Early this century I worked as the Saturday evening cantor at a little parish, with some fun extra duties besides, like giving days of recollection to liturgy volunteers.
An elderly priest, retired then and long since passed away, used routinely to take the Saturday evening Confessions. He would stop in my office where I was usually working on some flyer or another, and as he put unrolled his purple stole he would complain about how perfect all the parishioners are, since they never go to Confession. Always at Communion–never in the confessional.
This is not what one sees in parishes with the Extraordinary form, or even with a more solemn and careful celebration of the Ordinary form. In those parishes, people know they are sinners. You can tell they know because the lines for Confession are long every week, and in very devout parishes, every day.
In contrast, those attending more casual celebrations of the Mass might go for years on end without even hearing anything whatsoever about the sacrament of Confession, apart from the announcement twice a year that Advent and Lenten penance services will be held next Tuesday at 7:30.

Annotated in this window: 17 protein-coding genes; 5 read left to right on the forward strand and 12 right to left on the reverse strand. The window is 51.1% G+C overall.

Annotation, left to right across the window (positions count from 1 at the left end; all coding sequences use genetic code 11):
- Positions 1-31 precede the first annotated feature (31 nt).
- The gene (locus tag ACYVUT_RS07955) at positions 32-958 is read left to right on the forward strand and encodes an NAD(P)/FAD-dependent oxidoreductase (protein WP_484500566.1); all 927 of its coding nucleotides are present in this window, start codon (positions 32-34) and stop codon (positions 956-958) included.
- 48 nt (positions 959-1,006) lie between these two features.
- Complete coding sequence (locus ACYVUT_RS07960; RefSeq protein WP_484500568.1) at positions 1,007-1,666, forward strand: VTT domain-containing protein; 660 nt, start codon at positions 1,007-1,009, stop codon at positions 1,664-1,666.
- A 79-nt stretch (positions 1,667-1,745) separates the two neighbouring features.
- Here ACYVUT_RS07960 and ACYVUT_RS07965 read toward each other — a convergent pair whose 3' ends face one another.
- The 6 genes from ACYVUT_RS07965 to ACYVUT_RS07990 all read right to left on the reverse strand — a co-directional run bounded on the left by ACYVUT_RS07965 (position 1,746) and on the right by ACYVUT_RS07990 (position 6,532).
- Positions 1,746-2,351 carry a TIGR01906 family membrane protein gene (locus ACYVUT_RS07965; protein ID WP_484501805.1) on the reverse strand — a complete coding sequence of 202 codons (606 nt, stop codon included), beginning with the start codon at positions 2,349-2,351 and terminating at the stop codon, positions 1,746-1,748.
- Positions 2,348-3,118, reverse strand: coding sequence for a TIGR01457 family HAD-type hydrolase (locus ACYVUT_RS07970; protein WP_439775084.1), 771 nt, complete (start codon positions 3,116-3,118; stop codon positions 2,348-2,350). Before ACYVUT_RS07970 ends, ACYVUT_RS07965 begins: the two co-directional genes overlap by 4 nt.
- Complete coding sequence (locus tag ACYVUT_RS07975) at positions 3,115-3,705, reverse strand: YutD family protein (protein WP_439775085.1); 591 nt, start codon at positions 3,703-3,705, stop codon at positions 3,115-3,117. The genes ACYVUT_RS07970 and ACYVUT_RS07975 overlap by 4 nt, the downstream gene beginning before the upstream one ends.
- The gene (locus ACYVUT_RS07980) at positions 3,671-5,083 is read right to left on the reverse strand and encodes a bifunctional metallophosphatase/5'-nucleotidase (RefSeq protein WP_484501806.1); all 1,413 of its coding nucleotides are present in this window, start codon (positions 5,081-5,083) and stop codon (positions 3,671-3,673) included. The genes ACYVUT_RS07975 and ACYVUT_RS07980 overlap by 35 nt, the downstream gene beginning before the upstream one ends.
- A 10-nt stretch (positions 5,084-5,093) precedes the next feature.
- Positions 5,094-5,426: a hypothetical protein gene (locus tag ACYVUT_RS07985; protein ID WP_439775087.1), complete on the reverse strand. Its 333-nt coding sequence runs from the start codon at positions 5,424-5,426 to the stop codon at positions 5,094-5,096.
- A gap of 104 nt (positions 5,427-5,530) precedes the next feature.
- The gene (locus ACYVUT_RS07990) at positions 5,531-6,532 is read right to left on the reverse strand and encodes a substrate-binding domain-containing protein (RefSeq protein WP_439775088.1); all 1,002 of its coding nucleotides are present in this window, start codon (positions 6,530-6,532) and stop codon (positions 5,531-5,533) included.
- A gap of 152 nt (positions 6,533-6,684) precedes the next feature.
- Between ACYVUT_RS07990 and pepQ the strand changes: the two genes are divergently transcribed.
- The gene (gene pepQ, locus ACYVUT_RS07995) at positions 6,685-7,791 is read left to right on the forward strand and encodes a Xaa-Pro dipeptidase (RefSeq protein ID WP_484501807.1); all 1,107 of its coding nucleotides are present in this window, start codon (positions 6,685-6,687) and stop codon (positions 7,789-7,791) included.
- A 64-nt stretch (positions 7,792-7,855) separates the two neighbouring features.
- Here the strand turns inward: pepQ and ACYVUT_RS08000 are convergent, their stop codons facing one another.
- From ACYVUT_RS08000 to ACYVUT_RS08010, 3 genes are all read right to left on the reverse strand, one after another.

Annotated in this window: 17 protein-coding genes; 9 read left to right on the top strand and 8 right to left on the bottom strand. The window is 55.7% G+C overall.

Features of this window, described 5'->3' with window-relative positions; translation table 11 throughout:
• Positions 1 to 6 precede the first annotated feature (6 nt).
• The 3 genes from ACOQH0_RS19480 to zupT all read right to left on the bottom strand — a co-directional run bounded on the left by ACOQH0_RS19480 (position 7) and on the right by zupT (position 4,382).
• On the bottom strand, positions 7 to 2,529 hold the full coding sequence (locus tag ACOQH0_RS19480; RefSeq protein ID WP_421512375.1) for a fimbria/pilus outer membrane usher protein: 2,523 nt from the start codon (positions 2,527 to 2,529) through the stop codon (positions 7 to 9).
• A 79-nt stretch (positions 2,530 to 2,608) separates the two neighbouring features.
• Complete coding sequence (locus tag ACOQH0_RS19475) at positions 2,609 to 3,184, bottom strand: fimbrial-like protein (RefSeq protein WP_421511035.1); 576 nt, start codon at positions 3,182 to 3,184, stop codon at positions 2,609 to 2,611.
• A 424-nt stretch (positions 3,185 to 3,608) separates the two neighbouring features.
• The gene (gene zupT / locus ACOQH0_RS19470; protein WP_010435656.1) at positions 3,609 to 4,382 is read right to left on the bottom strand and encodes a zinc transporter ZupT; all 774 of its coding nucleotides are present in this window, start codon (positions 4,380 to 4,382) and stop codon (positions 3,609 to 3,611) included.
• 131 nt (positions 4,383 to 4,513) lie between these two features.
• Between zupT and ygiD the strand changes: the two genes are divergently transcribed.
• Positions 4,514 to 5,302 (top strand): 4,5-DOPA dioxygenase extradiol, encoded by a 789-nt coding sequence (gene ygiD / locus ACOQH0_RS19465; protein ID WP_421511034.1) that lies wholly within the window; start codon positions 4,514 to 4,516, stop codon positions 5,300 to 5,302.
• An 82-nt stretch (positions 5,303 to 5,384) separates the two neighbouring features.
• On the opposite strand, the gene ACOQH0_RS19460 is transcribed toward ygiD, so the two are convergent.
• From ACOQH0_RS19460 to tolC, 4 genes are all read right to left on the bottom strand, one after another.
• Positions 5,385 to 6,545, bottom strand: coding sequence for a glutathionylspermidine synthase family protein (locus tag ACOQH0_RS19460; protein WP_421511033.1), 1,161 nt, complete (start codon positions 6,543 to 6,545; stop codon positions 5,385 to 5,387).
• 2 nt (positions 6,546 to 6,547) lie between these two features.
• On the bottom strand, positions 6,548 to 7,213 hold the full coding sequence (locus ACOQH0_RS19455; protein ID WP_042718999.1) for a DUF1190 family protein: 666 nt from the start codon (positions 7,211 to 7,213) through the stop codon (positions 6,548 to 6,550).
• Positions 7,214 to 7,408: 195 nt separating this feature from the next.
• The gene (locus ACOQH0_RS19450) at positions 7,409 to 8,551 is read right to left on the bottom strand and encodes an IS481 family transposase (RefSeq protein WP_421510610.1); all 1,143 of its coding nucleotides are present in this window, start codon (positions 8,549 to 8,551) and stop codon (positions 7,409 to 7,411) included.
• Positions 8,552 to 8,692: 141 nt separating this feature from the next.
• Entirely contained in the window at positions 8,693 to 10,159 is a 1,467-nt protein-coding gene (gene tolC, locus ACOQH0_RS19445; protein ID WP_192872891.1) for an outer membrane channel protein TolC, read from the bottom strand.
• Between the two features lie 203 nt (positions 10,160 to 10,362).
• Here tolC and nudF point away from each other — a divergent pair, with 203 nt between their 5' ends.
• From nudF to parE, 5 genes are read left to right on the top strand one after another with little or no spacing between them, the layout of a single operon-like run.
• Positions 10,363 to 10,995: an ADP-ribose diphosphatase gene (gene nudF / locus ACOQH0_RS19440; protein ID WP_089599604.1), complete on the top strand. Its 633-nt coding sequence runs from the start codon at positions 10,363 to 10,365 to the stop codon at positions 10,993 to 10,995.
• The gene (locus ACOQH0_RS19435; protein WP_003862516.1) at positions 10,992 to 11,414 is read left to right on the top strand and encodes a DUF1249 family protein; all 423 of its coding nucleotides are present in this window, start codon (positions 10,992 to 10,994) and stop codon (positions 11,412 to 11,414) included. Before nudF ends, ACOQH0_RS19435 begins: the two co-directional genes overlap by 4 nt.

I once worked at a parish that had 21 scheduled times for Confession, and people came. The priests would leave as soon as the line ended, so it was important for people to show up on time. There were 4 times each Friday. One popular time was before one of the Sunday Masses. And the lines were very long on Saturday evenings, and every priest was scheduled.
Once upon a time, when cars had bumpers, there was a bumper sticker that said, “Christians aren’t perfect, just forgiven.” Wouldn’t it be wonderful to see a revitalized use of the sacrament of mercy throughout the Church!